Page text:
A Hill late Howel 8 inch back saw save

Discussion in 'Forum: Saw Identification and Discussion' started by Joe S, Jun 20, 2020.

  1. Joe S

    Joe S Most Valued Member

    Ray et al.
    I was betwixt and between where to place this post because the saw has now really been altered enough to almost make it a "newish" saw. It was purchased years ago at a garage sale for a song because it was really unusable. I couldn't resist cause I was aware of some of its age. It needed a new handle to make it functional and so it sat, over my bench, staring at me every time I did some work. I have never replaced a handle and have only done minor noninvasive work to old saws. I figured I had enough templates ( R. Sorby 8 inch eventually chosen ), time and so this is the result.
    If we were doing a full handle restore, I was going to make it with a wood I really like. The original beech was completely sheared off and I didn't have enough dry beech to play with. I had a large cut off of Honduran Rosewood (Dalbergia Stevensonii) from another project so this was used. It is dense and a pig to cut especially if only a bandsaw was used to cut the outline profile and files and rasps to cut the rest of the shape. Finished with 12 coats of french polished shellac. It being only a one off, I was surprised how long it took and can appreciate the new saw makers costs and why saw costs were once decided by the cost of the handle design.
    Thanks for the indulgence,
    Joe S.

    Attached Files:

  2. David

    David Most Valued Member

    Such fun! Looks great and good for another 200 years.
  3. ray

    ray Administrator Staff Member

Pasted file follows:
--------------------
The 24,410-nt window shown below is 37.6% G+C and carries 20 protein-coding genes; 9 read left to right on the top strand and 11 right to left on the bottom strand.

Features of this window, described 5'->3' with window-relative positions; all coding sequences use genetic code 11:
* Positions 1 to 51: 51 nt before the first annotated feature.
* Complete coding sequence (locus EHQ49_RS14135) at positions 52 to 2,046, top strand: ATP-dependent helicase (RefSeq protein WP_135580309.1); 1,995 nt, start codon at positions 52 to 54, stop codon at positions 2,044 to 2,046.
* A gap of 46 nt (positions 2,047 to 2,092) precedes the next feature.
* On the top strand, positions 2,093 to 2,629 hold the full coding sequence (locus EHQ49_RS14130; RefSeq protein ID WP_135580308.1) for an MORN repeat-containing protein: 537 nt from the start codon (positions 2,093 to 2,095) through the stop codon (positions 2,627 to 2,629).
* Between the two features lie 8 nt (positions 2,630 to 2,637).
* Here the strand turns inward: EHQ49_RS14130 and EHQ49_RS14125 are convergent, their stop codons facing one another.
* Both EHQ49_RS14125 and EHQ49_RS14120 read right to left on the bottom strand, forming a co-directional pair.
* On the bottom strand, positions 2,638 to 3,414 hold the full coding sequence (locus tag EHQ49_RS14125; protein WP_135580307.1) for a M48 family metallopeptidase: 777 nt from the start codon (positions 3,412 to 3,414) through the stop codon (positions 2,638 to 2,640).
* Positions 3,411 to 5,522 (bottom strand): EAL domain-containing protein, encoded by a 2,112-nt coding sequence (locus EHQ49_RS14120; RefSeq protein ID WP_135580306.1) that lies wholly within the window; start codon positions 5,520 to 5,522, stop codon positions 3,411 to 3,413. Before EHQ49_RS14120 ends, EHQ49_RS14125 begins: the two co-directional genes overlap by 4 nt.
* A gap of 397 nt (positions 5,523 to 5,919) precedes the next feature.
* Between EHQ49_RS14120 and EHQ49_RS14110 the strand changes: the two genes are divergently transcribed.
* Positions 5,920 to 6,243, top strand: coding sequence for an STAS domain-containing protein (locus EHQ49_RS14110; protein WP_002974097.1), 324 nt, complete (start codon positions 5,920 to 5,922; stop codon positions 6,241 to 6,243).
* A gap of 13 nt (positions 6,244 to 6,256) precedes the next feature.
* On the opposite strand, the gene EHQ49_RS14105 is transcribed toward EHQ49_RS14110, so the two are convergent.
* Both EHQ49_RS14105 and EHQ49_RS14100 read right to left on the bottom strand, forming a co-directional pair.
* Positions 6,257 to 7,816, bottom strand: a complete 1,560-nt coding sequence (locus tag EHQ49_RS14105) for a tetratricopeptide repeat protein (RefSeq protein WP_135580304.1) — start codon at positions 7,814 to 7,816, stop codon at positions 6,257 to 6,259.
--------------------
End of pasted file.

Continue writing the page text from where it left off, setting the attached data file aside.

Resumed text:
Hi Joe,
    Nice work, I like your choice of Sorby for the handle design, I assume that you sized it to fit your hand, which would make it a delight to use. It looks to have plenty of sawplate left to ensure a long working life ahead.

  4. Joe S

    Joe S Most Valued Member

    Thanks for the comments.
    David, we may have different versions of "fun" in our experience lexicon. hahaha. I hope it survives another couple hundred years. Observation....Do not drop rosewood handles and I now know why I find so many Stanley planes with broken brazilian rosewood totes and handles. Doesn't take but a knock.
    Ray, it is a bit of an embarrassment that fit and size were not the first and final considerations. I had no idea how the original saw cut because the saw was unusable when I got it. The template saw was chosen on aesthetics basically and it seemed fine in my hand. It is not until everything is complete that there is a final "aha" on function. As you file and carve there is a constant fit test in the hand and palm feeling for high spots but it never reflects the cutting action and how it works in the context of a bench cutting motion. For the little I have played with it after the sharpening it is quite nice to use. If there would be any changes I might make it would be to soften the edges a little more. There are infills I have made over the years and it still one thing I wished I had done on some of them. Round edges more but I like defined bevels for aesthetics.
    May have to do another if I find an old unusable saw worthy of the time.
    Joe S.